lfletcher is offline  
Old 09-02-2012, 05:01 AM
  #7  
Super Member
 
Join Date: Nov 2010
Location: Cincinnati, OH
Posts: 3,753
Default

I machine quilt and bind my quilts and toss them in the washer whenever they need it.
Raggiemom is offline  
Old 09-02-2012, 05:16 AM
  #8  
Super Member
 
Join Date: Apr 2010
Location: Illinois
Posts: 9,312
Default

I use 1/4 inch seams , machine quilt and machine bind. I find the more quilting the better on heavy use quilts.
Lori S is offline  
Old 09-02-2012, 05:30 AM
  #9  
Super Member
 
Join Date: Mar 2010
Location: Antlers Oklahoma
Posts: 1,658
Default

I hand pieced a Grandmas Flowergarden,approx. 20 years ago. long story short,GD just crawling,fell in love with it. When finished I gave it to her. Remember hand pieced and hand quilted. She is married and 20 something. Sstill takes it every where with her. Beach,picnics and of course when she married, her mother said that quilt was one of the first things that was picked to go. I love that Girl. So just use your usual care and do the best you can. Jo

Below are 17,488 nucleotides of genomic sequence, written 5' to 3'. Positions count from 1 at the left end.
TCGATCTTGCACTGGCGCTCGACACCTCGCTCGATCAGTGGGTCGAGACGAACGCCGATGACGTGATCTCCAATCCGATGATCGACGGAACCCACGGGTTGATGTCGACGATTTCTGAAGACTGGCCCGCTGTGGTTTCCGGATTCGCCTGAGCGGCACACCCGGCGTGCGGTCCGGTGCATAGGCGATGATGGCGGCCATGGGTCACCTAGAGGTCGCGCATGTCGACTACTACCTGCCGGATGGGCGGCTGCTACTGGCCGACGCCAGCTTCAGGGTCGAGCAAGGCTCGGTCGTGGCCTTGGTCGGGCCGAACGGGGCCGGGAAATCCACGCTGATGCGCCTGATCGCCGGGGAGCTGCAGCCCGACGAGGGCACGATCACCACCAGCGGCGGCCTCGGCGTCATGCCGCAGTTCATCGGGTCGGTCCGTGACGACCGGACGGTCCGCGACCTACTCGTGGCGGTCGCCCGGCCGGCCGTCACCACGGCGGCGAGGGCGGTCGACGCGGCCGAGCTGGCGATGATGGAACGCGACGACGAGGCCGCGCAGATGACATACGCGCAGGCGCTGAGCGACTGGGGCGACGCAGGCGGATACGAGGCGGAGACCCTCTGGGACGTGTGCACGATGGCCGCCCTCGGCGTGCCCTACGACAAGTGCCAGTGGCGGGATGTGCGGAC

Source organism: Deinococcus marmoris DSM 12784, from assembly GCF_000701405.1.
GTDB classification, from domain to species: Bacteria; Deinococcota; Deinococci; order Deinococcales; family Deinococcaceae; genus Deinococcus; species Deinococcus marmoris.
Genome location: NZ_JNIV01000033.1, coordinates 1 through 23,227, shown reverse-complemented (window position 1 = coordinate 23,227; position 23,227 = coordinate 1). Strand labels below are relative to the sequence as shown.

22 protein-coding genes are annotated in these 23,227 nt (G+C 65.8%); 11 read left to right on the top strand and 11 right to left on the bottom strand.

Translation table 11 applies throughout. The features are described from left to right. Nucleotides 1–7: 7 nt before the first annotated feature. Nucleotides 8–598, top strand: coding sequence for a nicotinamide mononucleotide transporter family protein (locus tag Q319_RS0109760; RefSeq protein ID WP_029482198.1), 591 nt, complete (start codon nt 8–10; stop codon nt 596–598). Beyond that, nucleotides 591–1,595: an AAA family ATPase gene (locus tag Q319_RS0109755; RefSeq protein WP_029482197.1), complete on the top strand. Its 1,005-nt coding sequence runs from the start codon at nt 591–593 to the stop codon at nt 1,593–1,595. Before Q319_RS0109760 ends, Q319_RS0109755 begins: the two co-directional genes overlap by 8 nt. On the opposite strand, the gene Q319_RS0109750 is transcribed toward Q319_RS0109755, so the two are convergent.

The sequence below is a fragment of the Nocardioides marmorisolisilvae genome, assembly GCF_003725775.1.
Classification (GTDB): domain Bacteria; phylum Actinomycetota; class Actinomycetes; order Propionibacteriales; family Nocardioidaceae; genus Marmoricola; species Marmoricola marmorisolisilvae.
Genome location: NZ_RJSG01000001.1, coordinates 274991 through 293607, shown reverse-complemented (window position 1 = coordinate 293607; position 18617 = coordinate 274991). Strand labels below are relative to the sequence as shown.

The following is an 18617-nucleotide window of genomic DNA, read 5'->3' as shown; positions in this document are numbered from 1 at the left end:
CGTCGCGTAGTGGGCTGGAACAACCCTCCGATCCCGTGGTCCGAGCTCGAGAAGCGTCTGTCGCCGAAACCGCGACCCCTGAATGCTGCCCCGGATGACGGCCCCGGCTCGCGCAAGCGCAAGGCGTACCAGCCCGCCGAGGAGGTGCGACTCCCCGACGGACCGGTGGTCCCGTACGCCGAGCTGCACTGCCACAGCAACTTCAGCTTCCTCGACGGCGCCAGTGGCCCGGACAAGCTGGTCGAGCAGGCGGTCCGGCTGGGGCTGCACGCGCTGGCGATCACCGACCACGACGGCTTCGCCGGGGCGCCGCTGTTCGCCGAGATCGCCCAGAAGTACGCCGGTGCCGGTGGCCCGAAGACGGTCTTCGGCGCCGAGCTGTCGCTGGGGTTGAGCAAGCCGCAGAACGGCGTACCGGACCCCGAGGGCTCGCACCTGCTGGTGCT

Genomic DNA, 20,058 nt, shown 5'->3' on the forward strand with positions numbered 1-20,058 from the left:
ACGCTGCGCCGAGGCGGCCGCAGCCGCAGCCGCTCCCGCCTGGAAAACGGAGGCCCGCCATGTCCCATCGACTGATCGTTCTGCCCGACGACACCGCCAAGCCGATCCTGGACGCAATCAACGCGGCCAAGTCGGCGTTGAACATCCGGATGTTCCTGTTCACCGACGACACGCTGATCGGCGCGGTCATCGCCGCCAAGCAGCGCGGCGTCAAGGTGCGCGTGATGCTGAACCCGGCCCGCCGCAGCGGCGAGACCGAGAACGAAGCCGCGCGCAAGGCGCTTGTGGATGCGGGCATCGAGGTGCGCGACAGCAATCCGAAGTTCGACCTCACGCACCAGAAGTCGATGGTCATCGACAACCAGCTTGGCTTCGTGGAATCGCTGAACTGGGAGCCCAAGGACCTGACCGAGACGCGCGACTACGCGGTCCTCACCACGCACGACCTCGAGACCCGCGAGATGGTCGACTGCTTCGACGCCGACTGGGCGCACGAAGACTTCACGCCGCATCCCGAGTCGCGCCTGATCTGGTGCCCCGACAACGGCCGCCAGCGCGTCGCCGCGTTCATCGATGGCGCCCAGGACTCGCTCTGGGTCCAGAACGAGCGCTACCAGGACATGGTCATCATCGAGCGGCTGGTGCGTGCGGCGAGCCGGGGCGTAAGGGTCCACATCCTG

jolo is offline  
Old 09-02-2012, 05:32 AM
  #10  
Power Poster
 
dunster's Avatar
 
Join Date: Mar 2009
Location: Lake Elsinore, CA
Posts: 14,200
Default

Originally Posted by pennycandy View Post
Avoid using flannel. I recently repaired a flannel quilt for a 5 year old girl. The fabric is so threadbare that it may ltear apart after a few more washings.
Like regular cotton, flannel comes in different qualities. It can be thin and prone to pilling, or it can be warm and robust. Unfortunately, I think it's harder to tell whether you have a good flannel, but I've heard good things about the flannel sold by Connecting Threads. Don't avoid flannel entirely, just be careful about the flannel you use.
dunster is offline  
Related Topics
Thread
Thread Starter
Forum
Replies
Last Post
Gaga4Quilts
Main
36
10-26-2016 11:37 PM
Baysidegal
Main
15
06-10-2011 06:20 AM
amma
Main
8
11-22-2010 07:53 AM
Carla P
Main
40
09-03-2007 07:49 AM

Posting Rules
You may not post new threads
You may not post replies
You may not post attachments
You may not edit your posts

BB code is On
Smilies are On
[IMG] code is On
HTML code is On
Trackbacks are Off
Pingbacks are Off
Refbacks are Off


FREE Quilting Newsletter


SEO by vBSEO ©2011, Crawlability, Inc.